Walter Christie’s 1909 100 Horsepower Racing Car: We cover the interesting construction details of the last Christie built with the complete article from the
Automobile magazine. Learn all about the FWD car and its SOHC V-four with a 7.5-inch bore x 7-inch stroke, which yielded a whopping 1237 CI. It featured
30.5-inch long connecting rods! See all the details @ http://theoldmotor.com/?p=114991
By racing standards this is a very heavy car. I have had dirt track 37 Fords that weighed less.
Front wheel drive... That is very interesting. Still, that most have made for a very unique driving experience!
With all that weight on the front it must of made the back end very loose
Here's a Hemmings article on Christie's FWD racers: http://blog.hemmings.com/index.php/2014/01/16/cars-of-futures-past-christie-fron t-wheel-drive-racers/
David,That car looks like the car Barney Oldfield was pictured in for a Firestone tire comercial? A early picture of this car without the sheatmetal was posted by Rob? Bud in Wheeler.
Yes it is the same car except the radiator had been changed when Oldfield ran the car between 1912 and 1916
That thing is cool,but looks complicated!
I bet Barney was deaf.
Walter Christie went on to design the T-34 tank the Russians built during WWII, after the US refused it in favor of the Sherman.
The T-34 was far better than the Panzer, which was in turn far better than the Sherman.
Here's Christie's other unusual invention that has the most survivor's:
I have been next to the black beast Alco when it was started, and my god the noise that thing can make! I could not imagine a 1200 cid four! These races must have been amazing the cars left behind still are 100 year later!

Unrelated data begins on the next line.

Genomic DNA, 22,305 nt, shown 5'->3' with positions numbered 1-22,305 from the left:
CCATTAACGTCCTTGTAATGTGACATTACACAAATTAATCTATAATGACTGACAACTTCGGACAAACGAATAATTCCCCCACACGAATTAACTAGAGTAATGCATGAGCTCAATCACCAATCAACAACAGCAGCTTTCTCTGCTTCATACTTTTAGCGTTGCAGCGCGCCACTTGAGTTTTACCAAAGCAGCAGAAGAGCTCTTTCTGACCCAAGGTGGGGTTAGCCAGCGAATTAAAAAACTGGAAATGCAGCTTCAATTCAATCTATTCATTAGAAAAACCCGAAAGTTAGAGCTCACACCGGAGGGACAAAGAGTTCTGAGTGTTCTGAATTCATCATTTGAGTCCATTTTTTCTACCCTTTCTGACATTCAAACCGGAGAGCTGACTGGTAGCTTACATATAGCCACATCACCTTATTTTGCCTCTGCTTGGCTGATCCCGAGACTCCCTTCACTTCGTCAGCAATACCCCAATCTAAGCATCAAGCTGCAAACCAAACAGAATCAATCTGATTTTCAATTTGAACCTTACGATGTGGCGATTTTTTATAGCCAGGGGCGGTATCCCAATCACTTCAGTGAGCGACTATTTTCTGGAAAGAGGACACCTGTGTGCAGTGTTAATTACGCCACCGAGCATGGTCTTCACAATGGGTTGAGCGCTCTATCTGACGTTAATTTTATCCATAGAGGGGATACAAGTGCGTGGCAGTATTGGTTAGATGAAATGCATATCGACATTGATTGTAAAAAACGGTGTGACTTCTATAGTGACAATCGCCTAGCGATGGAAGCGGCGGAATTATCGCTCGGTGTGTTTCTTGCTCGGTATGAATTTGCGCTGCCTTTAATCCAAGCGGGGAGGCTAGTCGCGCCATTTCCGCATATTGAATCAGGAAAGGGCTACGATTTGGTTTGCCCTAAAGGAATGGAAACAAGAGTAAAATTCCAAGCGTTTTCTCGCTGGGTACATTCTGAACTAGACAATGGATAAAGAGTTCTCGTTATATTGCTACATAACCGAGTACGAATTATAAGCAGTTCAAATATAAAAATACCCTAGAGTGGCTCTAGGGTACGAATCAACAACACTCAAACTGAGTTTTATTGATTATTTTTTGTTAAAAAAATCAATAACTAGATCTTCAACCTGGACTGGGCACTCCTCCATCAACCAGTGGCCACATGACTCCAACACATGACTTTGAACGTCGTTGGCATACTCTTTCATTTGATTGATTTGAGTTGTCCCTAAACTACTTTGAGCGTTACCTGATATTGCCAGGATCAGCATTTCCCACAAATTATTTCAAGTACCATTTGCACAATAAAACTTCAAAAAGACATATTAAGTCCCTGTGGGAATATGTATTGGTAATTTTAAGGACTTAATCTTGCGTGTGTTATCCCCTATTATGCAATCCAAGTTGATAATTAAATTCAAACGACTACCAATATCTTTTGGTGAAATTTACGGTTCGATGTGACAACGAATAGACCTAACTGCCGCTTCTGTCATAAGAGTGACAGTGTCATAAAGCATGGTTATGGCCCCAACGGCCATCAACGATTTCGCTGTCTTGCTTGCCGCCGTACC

I believe the article I read about the 1935 Monaco-Trossi Radial Engine Racer said that its weight distribution meant it "understeered magnficently" which I suspect would be a good way to describe this 4 cylinder beast: magnficent understeer. 7.5" pistons! I laugh about a 428 having coffee-can-sized pistons, but this thing really does! And it has the jumbo sized ones!
Walter Christie’s 1906 Vanderbilt Cup Racer earlier can be seen here. If you are interested in the details, Christie expert Lee Stohr tells all about this car and more @ http://theoldmotor.com/?p=33330
This machine above really understeered, the 1909 model the Barney ran handled much better but was hard on the tires that were available at the time. Christie even equipped it w/an extra right front wheel and tire for a while for oval track racing. Tires became much more reliable quickly and Oldfield was able to run it on only four tires when he used it between 1912-16
The final drive Christie's machines sure resembles the Sherman tank final drive.
Walt Christie is better known to military historians as the inventor of the "Christie Suspension." This suspension was used on some U.S. military vehicles but was more widely accepted by European tank builders. The most famous tank using his suspension design is probably the Russian T-34.